Don't let that deceiving exterior fool you. Much like its maker, there is trouble lurking within...
As some of you may already know I have signed up for a cake decorating class to feed my addiction, and to say that my first assignment did not go smoothly is an understatement. Not that I had trouble following the directions or that it was complicated. Simply that my constant inclination to improve on the perfect went amiss. Why, oh why, am I constantly plagued with delusions of grandeur regarding my baking skills? Clearly I'm a novice, and have no business imposing my self proclaimed creativity on unsuspecting class projects. This poor cake never stood a chance against my ego.
For starters when I went to the supermarket to buy Crisco for my buttercream, they were all out of regular Crisco and only had butter flavored so I excitedly picked up the butter flavor. In my head I had visions of my class cheering me on about how delicious and flavorful my buttercream was, and what did I use, and how did I think of using butter flavored Crisco. I would be celebrated as a genius! I would be the world renowned buttercream queen! I tell you the ego is tricky, tricky thing. Now keep in mind that for my first class project I had to bring in a layer cake frosted in light blue buttercream frosting, representing a pretty sky (we are going to add a rainbow to it in class), and note the color of my cake. Now onto my buttercream debacle.
I open the infamous butter flavored Crisco and much to my surprise it's yellow. Now a more experience baker would have known this, but being the novice baker that I am I had no idea that meant my pretty white buttercream would in turn be yellow as well. So I plop my shortening in with my butter and I begin adding my sugar and instead of pretty white fluffy buttercream, much to my dismay I start to get pretty yellow butter cream. Now alarm sets in as I realize if I add blue coloring to my yellow cake frosting it will turn green! What's a novice baker to do? I had no idea, so i added some cocoa and made chocolate buttercream. Fast forward to assembling my layer cake...
I began by making a dam to hold in the filling just like they showed us in class. As I start to frost my first layer I realize that my buttercream is unusually stiff, and hard to spread and it hits me that I forgot to add additional milk when I added the cocoa so it was the wrong consistency, and it pretty much ripped my cake layer to shreds when I tried to frost it. After much trial and error of removing crumbs and giant cake pieces and filling in holes my first layer was frosted. Just then my ego starts to take over, and I think to myself Wouldn't it be awesome if I added some fresh strawberries to the filling? It would be so impressive, the instructor and my classmates would say "Wow, you are so creative! You really shouldn't be in this beginner's course you are just too talented!".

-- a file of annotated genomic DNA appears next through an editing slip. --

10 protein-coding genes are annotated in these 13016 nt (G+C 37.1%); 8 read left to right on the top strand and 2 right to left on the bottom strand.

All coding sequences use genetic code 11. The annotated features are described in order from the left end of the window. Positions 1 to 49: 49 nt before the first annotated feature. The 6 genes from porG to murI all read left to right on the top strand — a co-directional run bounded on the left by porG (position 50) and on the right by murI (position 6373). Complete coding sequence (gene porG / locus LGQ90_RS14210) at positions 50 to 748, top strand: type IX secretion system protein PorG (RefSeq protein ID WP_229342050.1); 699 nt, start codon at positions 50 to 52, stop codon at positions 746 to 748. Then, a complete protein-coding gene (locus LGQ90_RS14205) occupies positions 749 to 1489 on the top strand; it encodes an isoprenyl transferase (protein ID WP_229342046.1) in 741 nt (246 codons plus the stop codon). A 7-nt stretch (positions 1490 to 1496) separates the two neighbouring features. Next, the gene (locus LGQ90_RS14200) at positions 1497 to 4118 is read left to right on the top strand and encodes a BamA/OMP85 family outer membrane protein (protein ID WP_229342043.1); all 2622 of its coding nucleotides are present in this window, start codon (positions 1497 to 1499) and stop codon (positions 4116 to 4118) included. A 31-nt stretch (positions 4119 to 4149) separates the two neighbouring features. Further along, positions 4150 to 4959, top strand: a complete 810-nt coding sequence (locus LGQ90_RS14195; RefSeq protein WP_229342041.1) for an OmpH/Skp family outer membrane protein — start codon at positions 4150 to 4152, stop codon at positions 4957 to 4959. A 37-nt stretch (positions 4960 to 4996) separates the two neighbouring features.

Now I have a HUGE 2" gap, and I'm clueless as to how to fill it and again panic sets in (aside from the cavernous gap note how level my layers are. Ha! I may be a novice, but I have the heart of pastry chef ).
How the hell am I going to fill in this monstrous gap with the unruly buttercream? Damn my stubborn pride. Also I am a bit nervous that I will not have enough to frost the entire cake. So after an hour and half of ripping the cake to shreds with the unforgiving buttercream I did it (as you can see by the initial picture posted above above), and because I deserved it, I ran a victory lap around my dining room table and cheered myself boisterously because I am a baking diva after all.
I wake up this morning and run to the fridge to check on my cake and what do I find? I find my masterpiece sitting in a pool of gooey strawberry juice mess. What kind of craziness is this? What in the world happened? Can you not refrigerate cake with fresh fruit in it? I have no idea what happened, but I'm taking it to class anyway (if it doesn't collapse first having been drowned in evil, evil strawberry goop) and I can only hope that even if my cake doesn't get the acclaimed accolade it deserves it at least survives the day.
Stay tuned for part two of this disaster when I take it to class and attempt to decorate it...
Devil’s Food Cake (Literally)
· 1 1/2 cup(s) Sweet Ground Chocolate and Cocoa (I used Ghirardelli)
· 2 cup(s) flour
· 1 cup(s) granulated sugar
· 1 teaspoon(s) baking soda
· 1/2 teaspoon(s) cream of tartar
· 1/2 teaspoon(s) salt (optional)
· 1 1/2 cup(s) buttermilk
· 1 cup butter, softened
· 4 eggs
· 1 teaspoon pure vanilla extract
Cake: Preheat the oven to 350°F. Grease the bottoms of two 8- or 9-inch round cake pans, and line with waxed paper. In a large mixing bowl, combine the flour, ground chocolate, granulated sugar, baking soda, cream of tartar, and salt. Add 1 cup of the buttermilk and 1 cup of butter. Beat on medium for 2 minutes. Add the remaining 1/2 cup of buttermilk, the eggs, and 1 teaspoon vanilla extract. Divide the batter evenly between the two prepared pans. Bake 30 to 45 minutes, or until a tester comes out clean when inserted into the cake’s center. Cool on a wire rack for 10 to 15 minutes. Remove cakes from the pans, discard the waxed paper, and transfer them to the wire rack to cool completely.
1/2 c. shortening
1/2 c. butter
1 tsp. vanilla
4 c. sifted powdered sugar
3/4 c. sifted cocoa
3-4 tbsp. milk
1 Tsp. light corn syrup
1 Tbsp. Meringue Powder
Cream shortening, butter, and vanilla together until light and fluffy. Gradually beat in sugar, cocoa, and meringue powder on medium speed, scraping down bowl often. Add milk and corn syrup until light and fluffy.